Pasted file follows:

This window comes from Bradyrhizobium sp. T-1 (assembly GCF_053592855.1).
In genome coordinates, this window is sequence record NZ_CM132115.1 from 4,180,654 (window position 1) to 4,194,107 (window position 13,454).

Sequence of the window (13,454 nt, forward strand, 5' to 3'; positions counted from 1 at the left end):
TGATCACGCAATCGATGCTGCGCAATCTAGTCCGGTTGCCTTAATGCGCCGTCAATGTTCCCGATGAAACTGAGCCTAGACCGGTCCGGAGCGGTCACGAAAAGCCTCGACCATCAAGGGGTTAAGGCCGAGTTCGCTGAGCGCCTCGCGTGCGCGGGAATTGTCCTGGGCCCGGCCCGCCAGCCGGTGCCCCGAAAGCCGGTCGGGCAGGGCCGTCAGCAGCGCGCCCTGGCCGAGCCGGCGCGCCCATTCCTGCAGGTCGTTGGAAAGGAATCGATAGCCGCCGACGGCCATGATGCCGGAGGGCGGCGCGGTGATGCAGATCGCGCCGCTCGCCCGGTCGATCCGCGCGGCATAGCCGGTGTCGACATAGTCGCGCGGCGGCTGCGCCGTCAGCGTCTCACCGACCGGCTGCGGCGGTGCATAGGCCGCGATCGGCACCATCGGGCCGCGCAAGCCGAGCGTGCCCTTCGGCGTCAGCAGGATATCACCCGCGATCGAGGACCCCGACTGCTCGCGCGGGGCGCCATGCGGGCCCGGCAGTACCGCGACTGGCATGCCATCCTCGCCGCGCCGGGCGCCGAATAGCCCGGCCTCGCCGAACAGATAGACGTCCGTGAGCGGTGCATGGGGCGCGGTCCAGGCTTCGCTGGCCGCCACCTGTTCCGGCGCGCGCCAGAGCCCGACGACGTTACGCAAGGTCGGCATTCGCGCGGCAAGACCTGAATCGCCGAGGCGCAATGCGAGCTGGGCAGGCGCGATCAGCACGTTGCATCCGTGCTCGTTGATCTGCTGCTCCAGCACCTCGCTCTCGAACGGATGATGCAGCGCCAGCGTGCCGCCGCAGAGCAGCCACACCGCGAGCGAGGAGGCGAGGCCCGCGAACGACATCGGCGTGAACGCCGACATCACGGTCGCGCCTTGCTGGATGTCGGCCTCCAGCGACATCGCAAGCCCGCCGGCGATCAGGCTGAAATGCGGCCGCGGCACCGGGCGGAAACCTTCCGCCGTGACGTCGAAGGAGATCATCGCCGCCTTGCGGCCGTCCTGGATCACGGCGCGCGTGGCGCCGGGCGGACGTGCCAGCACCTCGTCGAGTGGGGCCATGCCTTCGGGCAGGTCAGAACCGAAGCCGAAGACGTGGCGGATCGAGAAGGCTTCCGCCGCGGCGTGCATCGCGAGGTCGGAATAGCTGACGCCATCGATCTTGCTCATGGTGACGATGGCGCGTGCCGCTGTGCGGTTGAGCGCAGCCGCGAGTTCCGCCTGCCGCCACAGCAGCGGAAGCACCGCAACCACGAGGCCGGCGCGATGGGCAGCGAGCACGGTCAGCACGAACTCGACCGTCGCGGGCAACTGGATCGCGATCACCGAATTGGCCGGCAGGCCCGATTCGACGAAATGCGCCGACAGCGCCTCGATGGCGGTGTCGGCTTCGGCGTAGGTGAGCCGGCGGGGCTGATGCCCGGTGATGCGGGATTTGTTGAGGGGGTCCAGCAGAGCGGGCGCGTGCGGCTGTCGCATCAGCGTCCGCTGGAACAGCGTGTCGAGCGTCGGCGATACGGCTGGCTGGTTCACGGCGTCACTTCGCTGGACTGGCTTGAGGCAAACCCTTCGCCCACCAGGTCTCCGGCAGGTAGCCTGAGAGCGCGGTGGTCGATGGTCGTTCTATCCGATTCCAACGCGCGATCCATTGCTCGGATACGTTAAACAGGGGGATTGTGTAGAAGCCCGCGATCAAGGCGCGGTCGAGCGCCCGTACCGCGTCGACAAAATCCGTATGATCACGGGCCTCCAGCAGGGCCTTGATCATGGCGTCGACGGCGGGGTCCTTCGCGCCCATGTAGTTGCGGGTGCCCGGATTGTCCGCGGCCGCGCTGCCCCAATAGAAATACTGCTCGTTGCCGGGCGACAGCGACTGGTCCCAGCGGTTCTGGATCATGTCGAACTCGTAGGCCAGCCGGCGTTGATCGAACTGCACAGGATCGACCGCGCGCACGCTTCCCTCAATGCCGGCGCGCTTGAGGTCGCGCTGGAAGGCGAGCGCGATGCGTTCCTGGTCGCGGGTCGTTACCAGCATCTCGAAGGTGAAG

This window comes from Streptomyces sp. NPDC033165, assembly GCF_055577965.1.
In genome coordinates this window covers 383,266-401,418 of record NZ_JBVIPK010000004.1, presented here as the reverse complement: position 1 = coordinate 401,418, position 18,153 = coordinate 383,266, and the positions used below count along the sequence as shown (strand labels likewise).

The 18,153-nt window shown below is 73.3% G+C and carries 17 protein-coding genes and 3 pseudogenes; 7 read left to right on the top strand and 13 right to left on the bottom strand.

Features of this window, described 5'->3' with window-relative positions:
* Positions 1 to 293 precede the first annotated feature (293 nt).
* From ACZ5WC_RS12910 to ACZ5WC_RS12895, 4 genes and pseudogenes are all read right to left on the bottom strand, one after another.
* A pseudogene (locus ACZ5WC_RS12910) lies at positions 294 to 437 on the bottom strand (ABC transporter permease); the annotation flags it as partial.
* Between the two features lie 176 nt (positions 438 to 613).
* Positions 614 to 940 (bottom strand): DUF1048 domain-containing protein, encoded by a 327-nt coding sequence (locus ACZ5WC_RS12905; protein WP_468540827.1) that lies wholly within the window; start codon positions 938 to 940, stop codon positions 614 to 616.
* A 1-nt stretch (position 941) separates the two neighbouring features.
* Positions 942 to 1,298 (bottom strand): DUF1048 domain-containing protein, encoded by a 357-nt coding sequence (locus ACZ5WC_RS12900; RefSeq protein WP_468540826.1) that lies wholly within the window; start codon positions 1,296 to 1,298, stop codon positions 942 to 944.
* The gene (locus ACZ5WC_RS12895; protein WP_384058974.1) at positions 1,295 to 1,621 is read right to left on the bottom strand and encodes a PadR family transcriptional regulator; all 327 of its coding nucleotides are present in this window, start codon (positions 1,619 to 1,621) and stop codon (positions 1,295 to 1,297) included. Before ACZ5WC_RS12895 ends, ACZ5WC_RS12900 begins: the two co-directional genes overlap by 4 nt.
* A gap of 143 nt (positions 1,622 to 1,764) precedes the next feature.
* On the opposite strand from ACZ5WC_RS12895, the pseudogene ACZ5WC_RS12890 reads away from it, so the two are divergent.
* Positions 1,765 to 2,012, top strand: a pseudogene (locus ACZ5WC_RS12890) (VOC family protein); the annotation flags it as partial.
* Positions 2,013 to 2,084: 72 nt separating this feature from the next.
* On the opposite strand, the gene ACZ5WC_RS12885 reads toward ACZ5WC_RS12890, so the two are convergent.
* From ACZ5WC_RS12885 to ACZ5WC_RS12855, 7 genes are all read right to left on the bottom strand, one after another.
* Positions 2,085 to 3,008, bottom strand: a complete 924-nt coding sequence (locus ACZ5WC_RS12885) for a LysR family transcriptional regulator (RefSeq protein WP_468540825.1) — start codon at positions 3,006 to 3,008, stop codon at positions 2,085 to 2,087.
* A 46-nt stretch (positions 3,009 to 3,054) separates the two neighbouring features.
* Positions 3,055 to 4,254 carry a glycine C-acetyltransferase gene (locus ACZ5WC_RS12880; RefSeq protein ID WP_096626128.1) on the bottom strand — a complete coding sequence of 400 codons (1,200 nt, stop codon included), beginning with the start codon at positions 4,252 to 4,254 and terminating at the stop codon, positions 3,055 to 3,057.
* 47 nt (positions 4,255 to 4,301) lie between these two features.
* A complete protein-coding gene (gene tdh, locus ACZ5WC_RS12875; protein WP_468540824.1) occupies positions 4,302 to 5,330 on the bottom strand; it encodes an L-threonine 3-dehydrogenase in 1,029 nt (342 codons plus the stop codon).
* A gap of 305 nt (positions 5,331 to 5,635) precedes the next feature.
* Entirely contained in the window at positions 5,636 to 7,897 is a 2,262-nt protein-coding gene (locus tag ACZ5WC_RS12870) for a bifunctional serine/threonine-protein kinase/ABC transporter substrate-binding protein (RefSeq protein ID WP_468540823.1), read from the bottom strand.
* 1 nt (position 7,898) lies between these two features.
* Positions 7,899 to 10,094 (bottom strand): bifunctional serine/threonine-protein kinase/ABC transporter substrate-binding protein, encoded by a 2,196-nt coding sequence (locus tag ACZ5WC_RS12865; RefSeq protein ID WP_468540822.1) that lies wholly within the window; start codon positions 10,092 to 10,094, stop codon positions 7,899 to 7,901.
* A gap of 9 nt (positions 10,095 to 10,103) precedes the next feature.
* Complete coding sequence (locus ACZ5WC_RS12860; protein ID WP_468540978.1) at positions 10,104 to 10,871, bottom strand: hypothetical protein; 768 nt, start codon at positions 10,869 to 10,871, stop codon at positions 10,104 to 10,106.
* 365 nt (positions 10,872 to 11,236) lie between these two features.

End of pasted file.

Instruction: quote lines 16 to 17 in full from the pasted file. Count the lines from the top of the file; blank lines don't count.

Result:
* The gene (locus ACZ5WC_RS12895; protein WP_384058974.1) at positions 1,295 to 1,621 is read right to left on the bottom strand and encodes a PadR family transcriptional regulator; all 327 of its coding nucleotides are present in this window, start codon (positions 1,619 to 1,621) and stop codon (positions 1,295 to 1,297) included. Before ACZ5WC_RS12895 ends, ACZ5WC_RS12900 begins: the two co-directional genes overlap by 4 nt.
* A gap of 143 nt (positions 1,622 to 1,764) precedes the next feature.